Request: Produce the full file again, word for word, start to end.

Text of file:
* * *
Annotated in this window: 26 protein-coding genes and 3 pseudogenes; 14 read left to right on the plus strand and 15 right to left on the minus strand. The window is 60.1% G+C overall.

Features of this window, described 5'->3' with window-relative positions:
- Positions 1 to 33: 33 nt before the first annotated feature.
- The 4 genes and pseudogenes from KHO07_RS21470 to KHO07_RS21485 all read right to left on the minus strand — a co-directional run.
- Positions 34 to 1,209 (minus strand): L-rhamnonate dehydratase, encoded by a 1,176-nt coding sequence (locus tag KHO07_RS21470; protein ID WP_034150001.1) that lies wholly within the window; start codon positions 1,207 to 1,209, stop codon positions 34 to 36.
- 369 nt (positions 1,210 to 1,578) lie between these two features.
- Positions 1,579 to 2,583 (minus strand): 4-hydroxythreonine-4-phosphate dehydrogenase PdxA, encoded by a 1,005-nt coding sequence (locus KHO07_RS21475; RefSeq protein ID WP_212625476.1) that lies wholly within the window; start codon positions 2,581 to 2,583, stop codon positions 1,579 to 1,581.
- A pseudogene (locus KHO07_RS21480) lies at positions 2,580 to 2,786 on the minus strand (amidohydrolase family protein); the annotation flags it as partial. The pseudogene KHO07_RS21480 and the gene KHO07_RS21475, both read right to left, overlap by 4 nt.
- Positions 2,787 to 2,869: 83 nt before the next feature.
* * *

Annotated in this window: 26 protein-coding genes and 3 pseudogenes; 14 read left to right on the plus strand and 15 right to left on the minus strand. The window is 60.1% G+C overall.

Features of this window, described 5'->3' with window-relative positions:
- Positions 1 to 33: 33 nt before the first annotated feature.
- The 4 genes and pseudogenes from KHO07_RS21470 to KHO07_RS21485 all read right to left on the minus strand — a co-directional run.
- Positions 34 to 1,209 (minus strand): L-rhamnonate dehydratase, encoded by a 1,176-nt coding sequence (locus tag KHO07_RS21470; protein ID WP_034150001.1) that lies wholly within the window; start codon positions 1,207 to 1,209, stop codon positions 34 to 36.
- 369 nt (positions 1,210 to 1,578) lie between these two features.
- Positions 1,579 to 2,583 (minus strand): 4-hydroxythreonine-4-phosphate dehydrogenase PdxA, encoded by a 1,005-nt coding sequence (locus KHO07_RS21475; RefSeq protein ID WP_212625476.1) that lies wholly within the window; start codon positions 2,581 to 2,583, stop codon positions 1,579 to 1,581.
- A pseudogene (locus KHO07_RS21480) lies at positions 2,580 to 2,786 on the minus strand (amidohydrolase family protein); the annotation flags it as partial. The pseudogene KHO07_RS21480 and the gene KHO07_RS21475, both read right to left, overlap by 4 nt.
- Positions 2,787 to 2,869: 83 nt before the next feature.